New live-work townhomes approved for Lorain Ave. in Ohio City


W 47 TH rendering no interruptions.jpg

A partnership between Knez Homes and Jim Miketo, owner of Forest City Shuffleboard, is planning to build eight new upscale townhomes at Lorain Avenue and West 47th Street. In addition to being the first new homes to be built on Lorain, the units also contain first floor flex paces that are designed for entrepreneurs or people working from home.

The development, which was unanimously approved by the Landmarks Commission on Thursday, June 10, will replace an empty lot at the corner of Lorain and West 47th Street, as well as a portion of a used car lot between Forest City Shuffleboard and the corner. It will be located next to the “Forest City 5,” the developers’ name for the 5 townhomes they built along W. 47th St. just north of Lorain.


Site plan for Lorain and W. 47th townhomes.

Site plan for Lorain and W. 47th townhomes.

“We see this as a furtherance of the development down Lorain Avenue,” Michael David with Knez Homes told the commission. “We’re hoping to continue that development trend westward.”

The townhomes, which will be between 1,700 and 3,100 square feet, are slated to include 2-3 bedrooms and 2.5 baths. They will also feature first floor bonus rooms or live/work spaces. The larger, corner unit also includes an English basement style rentable apartment.

In response to neighborhood feedback, the developers significantly altered their designs from the original presentation, adding brick to the entire facade, varying the colors and architecture to create more differentiation between units, adding more depth to the windows and doorways to create a less blocky exterior, and stepping back the upper level so it’s not so massive.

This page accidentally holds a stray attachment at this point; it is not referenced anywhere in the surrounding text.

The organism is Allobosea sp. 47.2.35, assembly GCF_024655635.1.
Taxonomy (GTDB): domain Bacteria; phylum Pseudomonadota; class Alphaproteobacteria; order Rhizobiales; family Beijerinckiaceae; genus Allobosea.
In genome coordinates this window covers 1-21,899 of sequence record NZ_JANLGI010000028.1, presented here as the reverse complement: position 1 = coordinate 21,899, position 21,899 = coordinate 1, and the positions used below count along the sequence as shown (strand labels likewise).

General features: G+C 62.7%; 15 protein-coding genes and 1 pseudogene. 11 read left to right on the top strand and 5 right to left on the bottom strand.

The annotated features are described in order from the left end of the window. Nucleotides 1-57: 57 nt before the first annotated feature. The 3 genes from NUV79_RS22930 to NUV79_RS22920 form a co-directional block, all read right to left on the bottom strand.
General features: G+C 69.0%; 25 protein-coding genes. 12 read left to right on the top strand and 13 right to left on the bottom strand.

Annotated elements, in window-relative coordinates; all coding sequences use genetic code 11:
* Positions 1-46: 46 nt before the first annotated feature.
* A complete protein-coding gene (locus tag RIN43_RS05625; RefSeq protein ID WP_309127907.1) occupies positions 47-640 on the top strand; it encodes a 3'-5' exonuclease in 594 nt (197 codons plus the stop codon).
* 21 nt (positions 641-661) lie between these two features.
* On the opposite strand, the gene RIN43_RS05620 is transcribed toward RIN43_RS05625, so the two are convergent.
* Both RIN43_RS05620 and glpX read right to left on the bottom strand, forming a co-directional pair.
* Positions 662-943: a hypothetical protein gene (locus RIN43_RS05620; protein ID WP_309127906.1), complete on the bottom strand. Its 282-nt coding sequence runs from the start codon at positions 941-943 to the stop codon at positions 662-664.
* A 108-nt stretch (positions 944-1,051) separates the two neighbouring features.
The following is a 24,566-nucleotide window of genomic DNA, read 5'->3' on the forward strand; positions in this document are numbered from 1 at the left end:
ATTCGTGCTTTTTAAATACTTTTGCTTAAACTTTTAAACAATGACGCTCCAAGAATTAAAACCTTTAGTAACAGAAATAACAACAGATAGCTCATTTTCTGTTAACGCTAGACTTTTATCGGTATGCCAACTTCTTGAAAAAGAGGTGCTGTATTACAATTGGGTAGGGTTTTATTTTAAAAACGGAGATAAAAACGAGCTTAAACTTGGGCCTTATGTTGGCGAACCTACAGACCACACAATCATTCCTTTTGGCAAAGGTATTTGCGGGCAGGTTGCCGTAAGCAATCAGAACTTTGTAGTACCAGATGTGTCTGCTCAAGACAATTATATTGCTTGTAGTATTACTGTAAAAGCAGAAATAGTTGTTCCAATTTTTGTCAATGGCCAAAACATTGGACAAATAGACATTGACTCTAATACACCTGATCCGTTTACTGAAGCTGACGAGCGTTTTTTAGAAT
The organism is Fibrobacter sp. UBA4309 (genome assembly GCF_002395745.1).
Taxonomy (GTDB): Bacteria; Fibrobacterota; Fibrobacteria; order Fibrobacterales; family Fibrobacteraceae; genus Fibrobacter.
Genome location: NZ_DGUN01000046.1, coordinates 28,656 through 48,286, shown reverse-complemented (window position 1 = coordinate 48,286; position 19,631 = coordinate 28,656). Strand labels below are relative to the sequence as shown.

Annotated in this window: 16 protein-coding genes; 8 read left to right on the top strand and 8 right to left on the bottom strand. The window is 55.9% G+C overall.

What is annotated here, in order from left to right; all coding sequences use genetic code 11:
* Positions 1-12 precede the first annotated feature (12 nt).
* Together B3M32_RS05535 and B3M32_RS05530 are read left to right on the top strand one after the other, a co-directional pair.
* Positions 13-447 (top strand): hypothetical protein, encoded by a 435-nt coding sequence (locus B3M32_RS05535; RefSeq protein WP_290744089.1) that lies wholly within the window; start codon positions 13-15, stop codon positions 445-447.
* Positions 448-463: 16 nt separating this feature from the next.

“It feels like a residential storefront,” said Patrick Thornton of Sixmo Architects. “There’s more individuality within the units.”


Rendering of the townhomes from W. 47th St.

Rendering of the townhomes from W. 47th St.

The local design review committee recently approved the design, adding as conditions that there be no vinyl windows, and also that composite siding or full brick should be placed on the front and side elevations that can be seen from the street. Neighbors also want to see the city add benches and trash cans, along with the lighting and street trees the developers are already planning to install.

The project also received feedback via the website Courbanize, Ohio City Inc. Director of Neighborhood Development Donna Grigonis reported. “They’re excited to see something go up here,” she said of residents. “We think it’s an important development for the area.”

City staff and commission members added that the innovative design could be a potential model for other retail streets in Cleveland with empty lots. “We anticipate more development density on Lorain, and we think this could be a real standard to set for form and design on the street,” said city planner Matt Moss. “The city plans to work with the city’s office of capital projects to add amenities.”

“This area has a lot of missing teeth, and this is the direction we want this area to go,” concluded Julie Trott, chair of the Landmarks commission. “We appreciate you listening to our feedback. This is a great example of what this type of collaboration can be.”

Lee Chilcote is a freelance writer and editor of The Land.

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